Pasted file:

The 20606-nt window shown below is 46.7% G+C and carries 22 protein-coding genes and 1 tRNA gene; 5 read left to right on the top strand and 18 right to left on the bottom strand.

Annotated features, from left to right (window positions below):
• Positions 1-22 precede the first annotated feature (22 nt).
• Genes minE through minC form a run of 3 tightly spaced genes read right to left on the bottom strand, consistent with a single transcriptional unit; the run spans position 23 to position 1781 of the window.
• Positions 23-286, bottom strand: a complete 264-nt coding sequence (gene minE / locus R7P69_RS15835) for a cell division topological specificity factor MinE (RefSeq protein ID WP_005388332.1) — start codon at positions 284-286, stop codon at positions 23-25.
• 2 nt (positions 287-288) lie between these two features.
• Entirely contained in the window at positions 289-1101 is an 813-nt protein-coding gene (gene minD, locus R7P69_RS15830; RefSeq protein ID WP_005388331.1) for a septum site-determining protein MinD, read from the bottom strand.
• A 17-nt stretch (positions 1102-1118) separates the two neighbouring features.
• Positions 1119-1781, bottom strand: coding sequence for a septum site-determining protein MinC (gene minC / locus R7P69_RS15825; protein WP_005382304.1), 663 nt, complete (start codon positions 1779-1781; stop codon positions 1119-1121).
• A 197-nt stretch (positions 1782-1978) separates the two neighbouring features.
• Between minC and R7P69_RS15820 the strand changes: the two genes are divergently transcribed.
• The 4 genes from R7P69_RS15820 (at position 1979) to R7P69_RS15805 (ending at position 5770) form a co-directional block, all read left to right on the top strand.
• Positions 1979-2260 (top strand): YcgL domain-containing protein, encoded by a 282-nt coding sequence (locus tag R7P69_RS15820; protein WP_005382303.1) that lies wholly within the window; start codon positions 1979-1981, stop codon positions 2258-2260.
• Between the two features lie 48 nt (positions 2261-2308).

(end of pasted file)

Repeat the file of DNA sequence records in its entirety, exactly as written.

The 20606-nt window shown below is 46.7% G+C and carries 22 protein-coding genes and 1 tRNA gene; 5 read left to right on the top strand and 18 right to left on the bottom strand.

Annotated features, from left to right (window positions below):
• Positions 1-22 precede the first annotated feature (22 nt).
• Genes minE through minC form a run of 3 tightly spaced genes read right to left on the bottom strand, consistent with a single transcriptional unit; the run spans position 23 to position 1781 of the window.
• Positions 23-286, bottom strand: a complete 264-nt coding sequence (gene minE / locus R7P69_RS15835) for a cell division topological specificity factor MinE (RefSeq protein ID WP_005388332.1) — start codon at positions 284-286, stop codon at positions 23-25.
• 2 nt (positions 287-288) lie between these two features.
• Entirely contained in the window at positions 289-1101 is an 813-nt protein-coding gene (gene minD, locus R7P69_RS15830; RefSeq protein ID WP_005388331.1) for a septum site-determining protein MinD, read from the bottom strand.
• A 17-nt stretch (positions 1102-1118) separates the two neighbouring features.
• Positions 1119-1781, bottom strand: coding sequence for a septum site-determining protein MinC (gene minC / locus R7P69_RS15825; protein WP_005382304.1), 663 nt, complete (start codon positions 1779-1781; stop codon positions 1119-1121).
• A 197-nt stretch (positions 1782-1978) separates the two neighbouring features.
• Between minC and R7P69_RS15820 the strand changes: the two genes are divergently transcribed.
• The 4 genes from R7P69_RS15820 (at position 1979) to R7P69_RS15805 (ending at position 5770) form a co-directional block, all read left to right on the top strand.
• Positions 1979-2260 (top strand): YcgL domain-containing protein, encoded by a 282-nt coding sequence (locus tag R7P69_RS15820; protein WP_005382303.1) that lies wholly within the window; start codon positions 1979-1981, stop codon positions 2258-2260.
• Between the two features lie 48 nt (positions 2261-2308).